0
$\begingroup$

Given $M=\{n\in\Bbb Z: 0\le n\le 30\}$ find the transitive closure of the relation $R\subset M\times M$ defined by $R=\{(n,m): m=3n+1\}\cup\{(8,16)\}$

So, I know that a transitive closure is the least possible subset that $R$ takes to be transitive.

But, what can I do to know the pairs that are missing in this relation. Or better, how can I describe all the pairs to recognize the missing pairs?

$\endgroup$
4
$\begingroup$

Start by writing out $R$ explicitly:

$$R=\{\langle 0,1\rangle,\langle 1,4\rangle,\langle 2,7\rangle,\langle 3,10\rangle,\langle 4,13\rangle,\langle 5,16\rangle,\langle 6,19\rangle,\langle 7,22\rangle,\langle 8,16\rangle,\langle 8,25\rangle,\langle 9,28\rangle\}$$

Now look for the ‘linked’ pairs, like $\langle 0,\color{brown}1\rangle$ and $\langle\color{brown}1,4\rangle$: transitivity says that when you have linked pairs like that in the relation, you must also have corresponding the ‘shortcut’ pair, in this case $\langle 1,4\rangle$. Here the linked pairs are:

$$\begin{align*} &\langle 0,1\rangle\quad\text{and}\quad\langle 1,4\rangle\;,\\ &\langle 1,4\rangle\quad\text{and}\quad\langle 4,13\rangle\;,\text{ and}\\ &\langle 2,7\rangle\quad\text{and}\quad\langle 7,22\rangle\;, \end{align*}$$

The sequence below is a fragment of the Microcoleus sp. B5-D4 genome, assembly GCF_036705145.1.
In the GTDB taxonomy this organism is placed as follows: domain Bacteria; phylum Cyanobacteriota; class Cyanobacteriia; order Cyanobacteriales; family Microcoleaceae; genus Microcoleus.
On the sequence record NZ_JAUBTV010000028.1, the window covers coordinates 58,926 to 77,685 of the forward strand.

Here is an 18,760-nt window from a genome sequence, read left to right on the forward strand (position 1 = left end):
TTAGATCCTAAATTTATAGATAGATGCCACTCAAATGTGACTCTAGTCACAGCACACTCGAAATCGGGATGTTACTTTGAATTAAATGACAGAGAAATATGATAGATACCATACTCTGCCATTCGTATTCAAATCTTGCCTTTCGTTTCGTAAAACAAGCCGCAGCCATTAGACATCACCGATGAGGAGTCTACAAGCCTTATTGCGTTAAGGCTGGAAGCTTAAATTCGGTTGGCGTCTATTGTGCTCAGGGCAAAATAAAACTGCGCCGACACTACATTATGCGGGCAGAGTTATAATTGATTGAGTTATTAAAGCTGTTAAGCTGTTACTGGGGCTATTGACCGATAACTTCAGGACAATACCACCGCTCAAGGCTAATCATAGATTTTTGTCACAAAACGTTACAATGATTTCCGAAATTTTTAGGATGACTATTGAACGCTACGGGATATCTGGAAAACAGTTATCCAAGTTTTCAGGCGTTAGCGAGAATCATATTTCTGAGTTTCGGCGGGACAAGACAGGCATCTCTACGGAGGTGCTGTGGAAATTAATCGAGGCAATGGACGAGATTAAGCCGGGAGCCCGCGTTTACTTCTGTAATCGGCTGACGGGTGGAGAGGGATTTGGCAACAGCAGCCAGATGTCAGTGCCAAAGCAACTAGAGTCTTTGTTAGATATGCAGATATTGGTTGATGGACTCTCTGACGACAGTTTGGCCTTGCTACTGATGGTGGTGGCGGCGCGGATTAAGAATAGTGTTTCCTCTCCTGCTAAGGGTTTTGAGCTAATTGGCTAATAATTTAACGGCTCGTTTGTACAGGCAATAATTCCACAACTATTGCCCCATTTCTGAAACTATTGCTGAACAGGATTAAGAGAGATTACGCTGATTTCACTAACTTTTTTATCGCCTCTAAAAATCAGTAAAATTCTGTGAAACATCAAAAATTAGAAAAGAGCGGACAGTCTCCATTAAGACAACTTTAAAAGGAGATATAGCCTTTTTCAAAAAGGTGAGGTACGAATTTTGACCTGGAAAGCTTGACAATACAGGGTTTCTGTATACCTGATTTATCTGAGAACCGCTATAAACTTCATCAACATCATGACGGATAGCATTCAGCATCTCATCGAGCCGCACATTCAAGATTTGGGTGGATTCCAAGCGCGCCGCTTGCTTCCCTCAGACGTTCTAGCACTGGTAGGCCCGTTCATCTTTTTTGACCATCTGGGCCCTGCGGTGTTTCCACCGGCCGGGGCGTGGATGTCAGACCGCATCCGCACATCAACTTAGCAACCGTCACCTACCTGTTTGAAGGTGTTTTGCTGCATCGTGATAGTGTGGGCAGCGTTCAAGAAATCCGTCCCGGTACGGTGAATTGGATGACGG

so we have to add the shortcut pairs $\langle 0,4\rangle$, $\langle 1,13\rangle$, and $\langle 2,22\rangle$.

Now repeat the process: for example, we now have the linked pairs $\langle 0,4\rangle$ and $\langle 4,13\rangle$, so we need to add $\langle 0,13\rangle$. When you finish a second pass, repeat the process again, if necessary, and keep repeating it until you have no linked pairs without their corresponding shortcut.

$\endgroup$
2
$\begingroup$

First note that the first coordinate $n$ of an element in $R$ must be $0\leq n\leq 9$, this is because if you take $n\geq 10$ you would get $m\geq 31$, but that would not be in $M$ and thus this pair $(n,m)\notin M\times M$.

So now $R=\{(0,1),(1,4),(2,7),(3,10),(4,13),(5,16),(6,19),(7,22),(8,25),(9,28),(8,16)\}$. To have transitivity you must add just $\{(0,4),(0,13),(1,13),(2,22)\}$ and you are done.

$\endgroup$
0

Your Answer

By clicking “Post Your Answer”, you agree to our terms of service, privacy policy and cookie policy

Not the answer you're looking for? Browse other questions tagged or ask your own question.